Study highlights attackers’ strategies to capitalize on the COVID-19 pandemic, and other developments with online threats
While the COVID-19 outbreak has disrupted the lives and operations of many people and organizations, the pandemic failed to interrupt the onslaught of spam and phishing emails targeting people’s inboxes, according to an attack landscape update by F-Secure.
According to F-Secure’s Attack Landscape H1 2020 report, which examines developments with online threats during the first half of the year, cyber criminals moved quickly to capitalize on the COVID-19 outbreak. Beginning in March and continuing through most of the spring, there was a significant increase of malicious emails utilizing various COVID-19 issues as a lure to manipulate users into exposing themselves to various email attacks and scams.
COVID-19-related campaigns included in these emails ranged from attempts to trick users into ordering face masks from phony websites, to infecting them with malware via malicious attachments. Three-quarters of attachments in these emails contained infostealers – a type of malware that steals sensitive information (such as passwords or other credentials) from an infected system.
“Cyber criminals don’t have many operational constraints, so they can quickly respond to breaking events and incorporate them into their campaigns. The earliest days of the COVID-19 outbreak left a lot of people confused or worried, and attackers predictably tried to prey on their anxieties,” said Calvin Gan, a manager with F-Secure’s Tactical Defense Unit. “Spotting malicious emails isn’t typically a priority for busy employees, which is why attackers frequently attempt to trick them into compromising organizations.”
Additional trends from the first half of 2020 discussed in the report include:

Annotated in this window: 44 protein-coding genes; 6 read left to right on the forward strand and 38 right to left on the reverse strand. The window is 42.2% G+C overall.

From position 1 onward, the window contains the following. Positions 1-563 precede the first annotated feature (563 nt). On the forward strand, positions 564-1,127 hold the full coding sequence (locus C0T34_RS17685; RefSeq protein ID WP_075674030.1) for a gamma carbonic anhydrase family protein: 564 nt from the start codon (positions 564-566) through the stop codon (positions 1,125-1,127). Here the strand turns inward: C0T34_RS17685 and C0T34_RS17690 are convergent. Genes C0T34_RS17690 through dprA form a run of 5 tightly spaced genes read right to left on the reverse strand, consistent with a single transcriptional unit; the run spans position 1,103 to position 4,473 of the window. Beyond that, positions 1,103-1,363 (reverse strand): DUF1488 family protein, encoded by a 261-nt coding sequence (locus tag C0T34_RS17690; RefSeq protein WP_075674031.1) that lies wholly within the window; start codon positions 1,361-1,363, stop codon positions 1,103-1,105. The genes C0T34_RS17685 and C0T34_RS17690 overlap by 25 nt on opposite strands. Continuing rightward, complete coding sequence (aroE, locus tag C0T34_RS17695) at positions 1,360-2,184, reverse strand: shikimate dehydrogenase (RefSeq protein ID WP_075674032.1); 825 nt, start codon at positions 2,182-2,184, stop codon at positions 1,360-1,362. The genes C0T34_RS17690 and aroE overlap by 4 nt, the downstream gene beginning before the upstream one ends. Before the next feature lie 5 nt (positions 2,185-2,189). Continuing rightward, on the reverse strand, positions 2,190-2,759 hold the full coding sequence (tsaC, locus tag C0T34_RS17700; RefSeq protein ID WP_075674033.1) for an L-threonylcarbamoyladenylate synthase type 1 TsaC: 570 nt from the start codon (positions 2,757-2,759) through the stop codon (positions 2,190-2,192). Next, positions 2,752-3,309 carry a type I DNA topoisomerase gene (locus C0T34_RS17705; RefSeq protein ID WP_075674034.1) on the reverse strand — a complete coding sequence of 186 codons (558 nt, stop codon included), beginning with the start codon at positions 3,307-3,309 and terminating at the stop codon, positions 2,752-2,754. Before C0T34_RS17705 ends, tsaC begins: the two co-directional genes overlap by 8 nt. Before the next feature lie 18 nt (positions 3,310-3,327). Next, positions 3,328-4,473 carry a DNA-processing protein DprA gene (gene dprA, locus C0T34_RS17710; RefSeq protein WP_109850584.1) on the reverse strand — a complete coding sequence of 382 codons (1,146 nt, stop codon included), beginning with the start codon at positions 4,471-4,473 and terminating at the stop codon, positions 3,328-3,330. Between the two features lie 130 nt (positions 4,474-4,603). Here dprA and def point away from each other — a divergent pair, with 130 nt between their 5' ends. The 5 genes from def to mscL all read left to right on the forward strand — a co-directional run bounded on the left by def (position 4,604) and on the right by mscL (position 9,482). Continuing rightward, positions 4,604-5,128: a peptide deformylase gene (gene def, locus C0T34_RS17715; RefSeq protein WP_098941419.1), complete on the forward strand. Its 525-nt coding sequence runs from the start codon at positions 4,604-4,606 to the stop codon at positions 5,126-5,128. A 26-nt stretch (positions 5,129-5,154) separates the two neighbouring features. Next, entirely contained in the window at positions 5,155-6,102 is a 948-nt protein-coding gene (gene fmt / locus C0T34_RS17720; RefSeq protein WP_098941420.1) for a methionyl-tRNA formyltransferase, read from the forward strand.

- Finance was the most frequently spoofed industry in phishing emails; Facebook was the most frequently spoofed brand
- Email was the most popular way of spreading malware, and accounted for over half of all infection attempts
- Infostealers were the most common type of malware spread by attackers; Lokibot was the most common malware family
- Telnet and SSH were the most frequently scanned ports
The report also notes that attacks leveraging cloud-based email services are steadily increasing and highlights a significant spike in phishing emails that targeted Microsoft Office 365 users in April.
“Notifications from cloud services are normal and employees are accustomed to trusting them. Attackers taking advantage of that trust to compromise targets is perhaps the biggest challenge companies need to address when migrating to the cloud,” explained F-Secure Director of B2B Product Management, Teemu Myllykangas. “Securing inboxes in general is already a challenge, so companies should consider a multilayer security approach that combines protection technologies and employee education to reduce their exposure to email threats.”
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